TesterHQ - The Evil Tester Blog Aggregator

Mar 1, 2008 - 2 minute read - Agile Evil Tester

Tracking TDD mistakes so I can fix them

Previously I made some TDD mistakes. So to fix them. I tracked them. I tracked the mistakes by creating an index card that listed the ‘bad’ things on one side, and the ‘good’ things on the other side. Then noted when I did the bad things, and when I did the good things. The writing of these statements seems important. So if we have a look at the card…

Feb 28, 2008 - 3 minute read - Agile Evil Tester

My Novice Mistakes in Test Driven Development

Since I generally present myself as a tester, coupled with my relatively novice status when coding in Java using TDD. I don’t mind writing up my TDD mistakes here. My basic set of mistakes The basic set of mistakes I have made recently consists of: Class Names start with an upper case letter Doing refactoring when I don’t Not checking my code coverage Not doing a review step Not doing an update after a commit So those mistakes in more detail:

Feb 20, 2008 - 4 minute read - Evil Tester Lean

Some Notes on Software Testing Waste - my lean perspective

One key ‘lean’, or ‘TPS’, concept covers ‘muda’, or waste. Over my years in Software Testing I have tried to make my testing processes more ‘Agile’ or ‘Lean’, but when I started I didn’t have the concept of ‘muda’, I just had the knowledge that things weren’t working, so I changed them and got rid of the things that I thought added no, or little value. Now that I know a little about Agile and a little about Lean, I can try to apply the concepts of ‘muda’ to testing.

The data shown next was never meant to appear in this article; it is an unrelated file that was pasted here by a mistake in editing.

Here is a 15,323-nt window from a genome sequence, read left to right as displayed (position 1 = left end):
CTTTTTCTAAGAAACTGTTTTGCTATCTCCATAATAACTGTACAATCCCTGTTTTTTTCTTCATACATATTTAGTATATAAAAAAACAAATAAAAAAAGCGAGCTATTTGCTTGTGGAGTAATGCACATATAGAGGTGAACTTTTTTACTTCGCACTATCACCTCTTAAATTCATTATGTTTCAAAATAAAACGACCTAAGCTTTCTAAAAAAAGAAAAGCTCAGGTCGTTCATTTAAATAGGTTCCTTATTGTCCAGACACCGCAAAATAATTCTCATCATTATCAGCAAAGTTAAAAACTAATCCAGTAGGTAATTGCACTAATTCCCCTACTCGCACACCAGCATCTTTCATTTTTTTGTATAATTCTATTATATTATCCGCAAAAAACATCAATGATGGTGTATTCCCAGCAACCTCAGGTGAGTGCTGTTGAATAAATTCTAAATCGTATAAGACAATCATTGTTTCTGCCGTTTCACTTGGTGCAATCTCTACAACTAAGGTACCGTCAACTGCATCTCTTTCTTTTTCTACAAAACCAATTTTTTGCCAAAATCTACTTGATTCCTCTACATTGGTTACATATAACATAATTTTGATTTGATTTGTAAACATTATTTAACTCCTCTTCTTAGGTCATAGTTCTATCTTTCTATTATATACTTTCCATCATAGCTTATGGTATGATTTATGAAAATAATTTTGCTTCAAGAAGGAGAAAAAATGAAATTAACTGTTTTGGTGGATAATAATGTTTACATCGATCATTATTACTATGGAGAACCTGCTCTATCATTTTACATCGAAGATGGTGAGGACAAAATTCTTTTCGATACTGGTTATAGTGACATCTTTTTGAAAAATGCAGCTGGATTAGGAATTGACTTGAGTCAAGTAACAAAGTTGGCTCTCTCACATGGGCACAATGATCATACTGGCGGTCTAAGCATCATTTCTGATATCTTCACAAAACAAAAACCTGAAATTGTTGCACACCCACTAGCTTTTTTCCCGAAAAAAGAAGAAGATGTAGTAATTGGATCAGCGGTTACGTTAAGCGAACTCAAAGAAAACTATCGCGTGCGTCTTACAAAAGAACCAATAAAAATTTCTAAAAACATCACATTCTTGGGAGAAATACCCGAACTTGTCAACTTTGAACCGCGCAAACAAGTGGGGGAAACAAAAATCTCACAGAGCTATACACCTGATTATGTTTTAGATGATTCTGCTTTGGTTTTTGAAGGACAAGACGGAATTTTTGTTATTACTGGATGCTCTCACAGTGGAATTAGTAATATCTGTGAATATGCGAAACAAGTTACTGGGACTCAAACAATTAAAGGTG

Feb 18, 2008 - 5 minute read - Book Reviews CompendiumDev

Book Review: Software Testing Fundamentals by Marnie L. Hutcheson

Driven to provide ways of providing better information to her customers, Marnie Hutcheson has identified techniques for identifying and structuring her test scope to allow her to provide estimates, negotiate and agree a prioritised scope, and report progress against that. All of which sounds like the makings of a great book. [amazon.com][amazon.co.uk] But I have to say that it ended up as a strange little book. Unfortunately a lot of the book read like padding so I ended up skipping useful information and backtracking, and I did get confused by the book at times.

Feb 17, 2008 - 1 minute read - CompendiumDev Education

5 acronyms that software testers should learn from

I count Google video as one of, if not the, best self-training resources currently available to me. So on Google video here are 5 acronyms that you can use for your self education as a tester: AAFTT, BBST, GTAC, SHMOOCON, OWASP. AAFTT Agile Alliance Functional Testing Tools visioning workshop BBST Black Box Software Testing Course GTAC Google Test Automation Conference SHMOOCON The Shmoo Group’s Software Hacking Conference

Feb 11, 2008 - 3 minute read - Evil Tester Techniques

Notes on 'abstraction' and 'equivalence classes' in Software Testing

Abstractions can put your testing in danger if you don’t handle them correctly. So some hints and tips on handling the abstraction known as an ‘equivalence class’ may help. I use the word ‘abstraction’ (wikipedia definition) a lot when I discuss Software Testing. ‘Abstraction’ underpins so much of my modelling approach. I recently read Glanville Williams’ concise description of abstraction, as quoted in Hayakawa’s “Symbol, Status and Personality” [amazon.com][amazon.co.uk][books.google].